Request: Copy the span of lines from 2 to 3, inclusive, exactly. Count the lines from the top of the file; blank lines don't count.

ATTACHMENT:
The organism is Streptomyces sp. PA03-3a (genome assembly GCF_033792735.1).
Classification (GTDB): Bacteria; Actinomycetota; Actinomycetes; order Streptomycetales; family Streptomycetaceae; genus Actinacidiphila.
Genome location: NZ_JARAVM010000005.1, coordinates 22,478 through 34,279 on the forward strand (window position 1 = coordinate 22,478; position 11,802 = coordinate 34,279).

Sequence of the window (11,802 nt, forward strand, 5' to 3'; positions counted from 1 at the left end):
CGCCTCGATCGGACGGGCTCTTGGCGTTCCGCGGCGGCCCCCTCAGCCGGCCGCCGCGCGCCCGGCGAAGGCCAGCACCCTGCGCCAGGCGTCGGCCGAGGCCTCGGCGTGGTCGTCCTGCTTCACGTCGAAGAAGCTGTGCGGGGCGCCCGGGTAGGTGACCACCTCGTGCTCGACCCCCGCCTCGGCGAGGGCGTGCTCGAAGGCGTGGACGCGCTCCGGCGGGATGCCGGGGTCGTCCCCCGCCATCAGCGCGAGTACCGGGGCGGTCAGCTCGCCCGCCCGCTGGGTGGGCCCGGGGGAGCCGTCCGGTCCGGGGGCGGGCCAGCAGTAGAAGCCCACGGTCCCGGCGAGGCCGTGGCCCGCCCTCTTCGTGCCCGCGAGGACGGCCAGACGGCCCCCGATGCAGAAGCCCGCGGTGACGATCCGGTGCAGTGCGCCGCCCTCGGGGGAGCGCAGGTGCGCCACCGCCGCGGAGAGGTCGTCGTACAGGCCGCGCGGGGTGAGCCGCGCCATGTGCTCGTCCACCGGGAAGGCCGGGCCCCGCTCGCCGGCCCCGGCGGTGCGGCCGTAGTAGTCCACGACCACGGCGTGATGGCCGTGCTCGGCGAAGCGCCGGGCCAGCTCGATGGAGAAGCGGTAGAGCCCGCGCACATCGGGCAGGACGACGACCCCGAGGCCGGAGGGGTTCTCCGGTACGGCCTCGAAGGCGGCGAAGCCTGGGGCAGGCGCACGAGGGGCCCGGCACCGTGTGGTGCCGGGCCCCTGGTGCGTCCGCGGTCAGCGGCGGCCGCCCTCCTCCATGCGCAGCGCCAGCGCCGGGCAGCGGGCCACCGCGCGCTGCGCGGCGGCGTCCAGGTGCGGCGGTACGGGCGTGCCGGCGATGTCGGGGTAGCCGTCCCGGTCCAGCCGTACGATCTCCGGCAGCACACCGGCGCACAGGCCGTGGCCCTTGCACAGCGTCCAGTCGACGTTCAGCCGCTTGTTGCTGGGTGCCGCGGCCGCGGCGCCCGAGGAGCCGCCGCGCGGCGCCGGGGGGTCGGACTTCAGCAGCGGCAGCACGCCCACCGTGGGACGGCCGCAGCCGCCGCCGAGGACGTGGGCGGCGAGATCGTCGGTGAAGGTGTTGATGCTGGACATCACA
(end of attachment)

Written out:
Classification (GTDB): Bacteria; Actinomycetota; Actinomycetes; order Streptomycetales; family Streptomycetaceae; genus Actinacidiphila.
Genome location: NZ_JARAVM010000005.1, coordinates 22,478 through 34,279 on the forward strand (window position 1 = coordinate 22,478; position 11,802 = coordinate 34,279).